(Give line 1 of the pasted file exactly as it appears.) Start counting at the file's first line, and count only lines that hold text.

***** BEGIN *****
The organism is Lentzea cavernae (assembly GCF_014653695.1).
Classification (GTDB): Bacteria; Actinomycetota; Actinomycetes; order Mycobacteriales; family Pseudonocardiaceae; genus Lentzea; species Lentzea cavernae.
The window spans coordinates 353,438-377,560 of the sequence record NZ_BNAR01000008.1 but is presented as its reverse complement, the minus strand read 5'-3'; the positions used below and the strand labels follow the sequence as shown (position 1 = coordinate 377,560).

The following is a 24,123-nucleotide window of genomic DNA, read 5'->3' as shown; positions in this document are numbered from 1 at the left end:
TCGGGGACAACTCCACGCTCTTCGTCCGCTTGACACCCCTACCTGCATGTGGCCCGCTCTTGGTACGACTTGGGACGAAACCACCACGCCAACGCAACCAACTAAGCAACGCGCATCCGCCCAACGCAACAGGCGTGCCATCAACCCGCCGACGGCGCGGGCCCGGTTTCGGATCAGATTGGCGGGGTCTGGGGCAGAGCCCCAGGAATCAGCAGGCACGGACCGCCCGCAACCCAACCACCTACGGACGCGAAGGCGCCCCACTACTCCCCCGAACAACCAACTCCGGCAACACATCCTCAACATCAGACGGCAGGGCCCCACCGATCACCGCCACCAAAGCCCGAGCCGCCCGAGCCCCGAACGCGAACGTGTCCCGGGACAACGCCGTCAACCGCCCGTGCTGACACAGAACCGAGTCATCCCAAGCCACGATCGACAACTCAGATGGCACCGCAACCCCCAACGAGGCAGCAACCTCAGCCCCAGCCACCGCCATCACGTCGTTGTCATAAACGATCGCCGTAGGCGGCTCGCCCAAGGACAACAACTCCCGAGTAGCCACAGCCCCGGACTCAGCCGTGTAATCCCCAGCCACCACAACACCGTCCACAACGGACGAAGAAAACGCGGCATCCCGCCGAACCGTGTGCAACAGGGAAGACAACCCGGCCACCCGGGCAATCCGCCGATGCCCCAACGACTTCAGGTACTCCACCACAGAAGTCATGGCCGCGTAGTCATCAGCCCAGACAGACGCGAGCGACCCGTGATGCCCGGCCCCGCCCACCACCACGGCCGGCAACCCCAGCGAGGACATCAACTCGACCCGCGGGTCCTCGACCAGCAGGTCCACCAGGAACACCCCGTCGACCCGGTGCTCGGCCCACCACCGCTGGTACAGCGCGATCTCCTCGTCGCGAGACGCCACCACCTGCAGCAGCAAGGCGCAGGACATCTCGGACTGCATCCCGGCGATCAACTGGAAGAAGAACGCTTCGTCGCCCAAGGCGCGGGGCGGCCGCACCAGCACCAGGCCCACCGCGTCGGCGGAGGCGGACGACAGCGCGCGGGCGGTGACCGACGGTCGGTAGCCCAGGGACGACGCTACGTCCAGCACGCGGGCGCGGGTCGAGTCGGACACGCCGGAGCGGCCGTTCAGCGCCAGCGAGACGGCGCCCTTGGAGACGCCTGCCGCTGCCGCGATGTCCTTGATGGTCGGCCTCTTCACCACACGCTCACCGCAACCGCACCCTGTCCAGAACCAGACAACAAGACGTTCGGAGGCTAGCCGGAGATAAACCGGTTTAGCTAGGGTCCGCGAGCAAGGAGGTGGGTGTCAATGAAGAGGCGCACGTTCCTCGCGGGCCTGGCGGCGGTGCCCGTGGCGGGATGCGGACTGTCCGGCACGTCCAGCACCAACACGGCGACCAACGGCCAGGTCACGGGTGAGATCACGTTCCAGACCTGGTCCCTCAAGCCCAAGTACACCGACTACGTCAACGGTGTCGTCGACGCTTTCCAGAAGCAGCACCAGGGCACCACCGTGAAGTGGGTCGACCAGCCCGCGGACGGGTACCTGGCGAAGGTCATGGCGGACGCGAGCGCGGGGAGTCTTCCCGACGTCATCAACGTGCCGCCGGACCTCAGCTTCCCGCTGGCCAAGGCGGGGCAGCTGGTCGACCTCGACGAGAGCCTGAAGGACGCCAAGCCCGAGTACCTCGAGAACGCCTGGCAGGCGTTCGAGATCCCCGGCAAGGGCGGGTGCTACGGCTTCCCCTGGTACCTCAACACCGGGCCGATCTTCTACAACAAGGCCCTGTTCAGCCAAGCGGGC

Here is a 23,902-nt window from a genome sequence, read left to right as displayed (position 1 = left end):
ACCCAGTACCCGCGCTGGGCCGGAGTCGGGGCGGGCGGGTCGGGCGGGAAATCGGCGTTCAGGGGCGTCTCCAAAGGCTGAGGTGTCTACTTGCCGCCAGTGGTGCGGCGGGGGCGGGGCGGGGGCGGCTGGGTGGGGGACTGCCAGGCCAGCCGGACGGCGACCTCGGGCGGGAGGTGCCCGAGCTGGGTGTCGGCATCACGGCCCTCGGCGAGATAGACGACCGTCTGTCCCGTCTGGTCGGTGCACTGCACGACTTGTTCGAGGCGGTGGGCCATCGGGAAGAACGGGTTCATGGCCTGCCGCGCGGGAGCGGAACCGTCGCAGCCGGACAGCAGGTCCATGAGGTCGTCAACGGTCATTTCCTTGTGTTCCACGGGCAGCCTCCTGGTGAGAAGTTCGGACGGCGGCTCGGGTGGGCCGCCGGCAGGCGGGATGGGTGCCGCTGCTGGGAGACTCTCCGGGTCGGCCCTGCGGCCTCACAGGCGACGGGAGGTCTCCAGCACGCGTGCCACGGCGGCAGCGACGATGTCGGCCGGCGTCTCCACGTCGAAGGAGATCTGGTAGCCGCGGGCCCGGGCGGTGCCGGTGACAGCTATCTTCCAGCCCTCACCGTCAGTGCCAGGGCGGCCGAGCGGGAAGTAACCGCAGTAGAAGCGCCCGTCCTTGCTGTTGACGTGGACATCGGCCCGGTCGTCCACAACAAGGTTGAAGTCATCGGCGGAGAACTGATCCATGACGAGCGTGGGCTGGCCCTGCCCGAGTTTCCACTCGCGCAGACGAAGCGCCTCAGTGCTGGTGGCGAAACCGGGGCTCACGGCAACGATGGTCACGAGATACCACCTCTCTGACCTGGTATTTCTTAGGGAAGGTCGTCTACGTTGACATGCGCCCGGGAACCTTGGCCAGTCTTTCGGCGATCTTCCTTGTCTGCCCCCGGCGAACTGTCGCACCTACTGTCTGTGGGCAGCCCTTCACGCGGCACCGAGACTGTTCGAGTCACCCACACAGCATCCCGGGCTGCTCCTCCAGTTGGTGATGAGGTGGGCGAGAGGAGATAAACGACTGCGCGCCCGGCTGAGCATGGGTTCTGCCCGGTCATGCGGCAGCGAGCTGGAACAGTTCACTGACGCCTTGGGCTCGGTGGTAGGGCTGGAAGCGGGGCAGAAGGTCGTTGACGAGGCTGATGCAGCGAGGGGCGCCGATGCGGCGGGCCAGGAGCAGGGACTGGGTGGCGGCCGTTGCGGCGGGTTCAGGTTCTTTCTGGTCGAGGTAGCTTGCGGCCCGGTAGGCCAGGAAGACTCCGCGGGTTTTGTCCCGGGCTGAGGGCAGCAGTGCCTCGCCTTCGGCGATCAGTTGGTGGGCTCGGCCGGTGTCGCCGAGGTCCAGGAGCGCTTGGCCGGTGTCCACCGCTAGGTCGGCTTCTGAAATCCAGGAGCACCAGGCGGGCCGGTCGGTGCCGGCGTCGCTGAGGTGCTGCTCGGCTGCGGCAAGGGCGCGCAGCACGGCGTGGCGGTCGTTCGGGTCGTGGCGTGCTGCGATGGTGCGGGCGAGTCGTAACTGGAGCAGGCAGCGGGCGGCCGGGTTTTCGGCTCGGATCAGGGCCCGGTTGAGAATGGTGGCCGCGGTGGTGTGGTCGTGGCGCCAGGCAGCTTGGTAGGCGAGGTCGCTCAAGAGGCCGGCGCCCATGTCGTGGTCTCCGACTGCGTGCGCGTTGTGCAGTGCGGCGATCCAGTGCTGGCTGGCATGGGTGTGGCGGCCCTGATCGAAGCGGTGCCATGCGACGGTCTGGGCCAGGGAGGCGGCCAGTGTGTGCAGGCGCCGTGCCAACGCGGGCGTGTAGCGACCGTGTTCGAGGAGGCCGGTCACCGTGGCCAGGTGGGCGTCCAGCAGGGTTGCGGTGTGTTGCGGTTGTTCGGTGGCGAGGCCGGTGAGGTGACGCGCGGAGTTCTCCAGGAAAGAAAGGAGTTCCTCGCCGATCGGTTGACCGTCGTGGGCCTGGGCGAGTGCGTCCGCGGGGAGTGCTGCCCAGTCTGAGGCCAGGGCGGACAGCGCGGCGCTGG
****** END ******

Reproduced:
The organism is Lentzea cavernae (assembly GCF_014653695.1).